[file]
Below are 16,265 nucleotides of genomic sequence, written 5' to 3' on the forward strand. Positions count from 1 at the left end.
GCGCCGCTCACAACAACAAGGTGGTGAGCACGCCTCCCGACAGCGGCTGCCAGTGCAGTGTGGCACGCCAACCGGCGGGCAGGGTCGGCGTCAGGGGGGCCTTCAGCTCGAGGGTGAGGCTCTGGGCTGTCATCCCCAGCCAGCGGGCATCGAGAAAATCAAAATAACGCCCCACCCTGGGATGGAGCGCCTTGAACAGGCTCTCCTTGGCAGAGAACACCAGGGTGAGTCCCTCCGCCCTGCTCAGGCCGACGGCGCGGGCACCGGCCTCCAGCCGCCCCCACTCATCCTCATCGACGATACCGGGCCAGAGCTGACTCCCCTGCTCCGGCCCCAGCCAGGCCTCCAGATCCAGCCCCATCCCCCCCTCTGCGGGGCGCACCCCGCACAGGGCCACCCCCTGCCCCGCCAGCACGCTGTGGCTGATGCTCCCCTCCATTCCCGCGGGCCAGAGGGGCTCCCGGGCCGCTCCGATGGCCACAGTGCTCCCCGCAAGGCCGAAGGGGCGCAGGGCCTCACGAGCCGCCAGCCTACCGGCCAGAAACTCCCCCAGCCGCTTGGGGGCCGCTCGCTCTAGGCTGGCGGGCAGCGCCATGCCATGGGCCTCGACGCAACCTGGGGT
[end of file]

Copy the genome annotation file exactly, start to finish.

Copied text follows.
Below are 16,265 nucleotides of genomic sequence, written 5' to 3' on the forward strand. Positions count from 1 at the left end.
GCGCCGCTCACAACAACAAGGTGGTGAGCACGCCTCCCGACAGCGGCTGCCAGTGCAGTGTGGCACGCCAACCGGCGGGCAGGGTCGGCGTCAGGGGGGCCTTCAGCTCGAGGGTGAGGCTCTGGGCTGTCATCCCCAGCCAGCGGGCATCGAGAAAATCAAAATAACGCCCCACCCTGGGATGGAGCGCCTTGAACAGGCTCTCCTTGGCAGAGAACACCAGGGTGAGTCCCTCCGCCCTGCTCAGGCCGACGGCGCGGGCACCGGCCTCCAGCCGCCCCCACTCATCCTCATCGACGATACCGGGCCAGAGCTGACTCCCCTGCTCCGGCCCCAGCCAGGCCTCCAGATCCAGCCCCATCCCCCCCTCTGCGGGGCGCACCCCGCACAGGGCCACCCCCTGCCCCGCCAGCACGCTGTGGCTGATGCTCCCCTCCATTCCCGCGGGCCAGAGGGGCTCCCGGGCCGCTCCGATGGCCACAGTGCTCCCCGCAAGGCCGAAGGGGCGCAGGGCCTCACGAGCCGCCAGCCTACCGGCCAGAAACTCCCCCAGCCGCTTGGGGGCCGCTCGCTCTAGGCTGGCGGGCAGCGCCATGCCATGGGCCTCGACGCAACCTGGGGT